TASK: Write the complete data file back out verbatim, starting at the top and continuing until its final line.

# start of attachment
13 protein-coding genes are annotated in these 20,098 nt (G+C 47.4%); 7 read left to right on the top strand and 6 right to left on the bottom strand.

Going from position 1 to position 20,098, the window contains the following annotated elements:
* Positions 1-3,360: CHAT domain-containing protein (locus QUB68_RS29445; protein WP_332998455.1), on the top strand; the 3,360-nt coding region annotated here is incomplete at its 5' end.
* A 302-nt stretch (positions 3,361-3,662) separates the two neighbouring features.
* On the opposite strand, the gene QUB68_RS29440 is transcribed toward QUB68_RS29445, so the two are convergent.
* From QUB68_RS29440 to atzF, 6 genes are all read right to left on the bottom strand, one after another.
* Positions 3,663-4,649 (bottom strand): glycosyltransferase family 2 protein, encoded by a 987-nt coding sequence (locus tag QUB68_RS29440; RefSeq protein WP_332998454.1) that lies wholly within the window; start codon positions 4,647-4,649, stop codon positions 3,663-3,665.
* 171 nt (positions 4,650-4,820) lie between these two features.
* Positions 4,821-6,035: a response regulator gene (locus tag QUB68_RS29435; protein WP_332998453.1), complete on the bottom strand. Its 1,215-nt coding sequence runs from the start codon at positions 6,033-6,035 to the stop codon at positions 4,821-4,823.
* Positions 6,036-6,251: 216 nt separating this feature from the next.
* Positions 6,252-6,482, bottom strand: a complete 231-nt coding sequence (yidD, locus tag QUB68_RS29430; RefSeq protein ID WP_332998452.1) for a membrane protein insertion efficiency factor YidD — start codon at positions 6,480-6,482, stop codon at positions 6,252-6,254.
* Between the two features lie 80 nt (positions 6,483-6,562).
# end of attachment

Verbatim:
13 protein-coding genes are annotated in these 20,098 nt (G+C 47.4%); 7 read left to right on the top strand and 6 right to left on the bottom strand.

Going from position 1 to position 20,098, the window contains the following annotated elements:
* Positions 1-3,360: CHAT domain-containing protein (locus QUB68_RS29445; protein WP_332998455.1), on the top strand; the 3,360-nt coding region annotated here is incomplete at its 5' end.
* A 302-nt stretch (positions 3,361-3,662) separates the two neighbouring features.
* On the opposite strand, the gene QUB68_RS29440 is transcribed toward QUB68_RS29445, so the two are convergent.
* From QUB68_RS29440 to atzF, 6 genes are all read right to left on the bottom strand, one after another.
* Positions 3,663-4,649 (bottom strand): glycosyltransferase family 2 protein, encoded by a 987-nt coding sequence (locus tag QUB68_RS29440; RefSeq protein WP_332998454.1) that lies wholly within the window; start codon positions 4,647-4,649, stop codon positions 3,663-3,665.
* 171 nt (positions 4,650-4,820) lie between these two features.
* Positions 4,821-6,035: a response regulator gene (locus tag QUB68_RS29435; protein WP_332998453.1), complete on the bottom strand. Its 1,215-nt coding sequence runs from the start codon at positions 6,033-6,035 to the stop codon at positions 4,821-4,823.
* Positions 6,036-6,251: 216 nt separating this feature from the next.
* Positions 6,252-6,482, bottom strand: a complete 231-nt coding sequence (yidD, locus tag QUB68_RS29430; RefSeq protein ID WP_332998452.1) for a membrane protein insertion efficiency factor YidD — start codon at positions 6,480-6,482, stop codon at positions 6,252-6,254.
* Between the two features lie 80 nt (positions 6,483-6,562).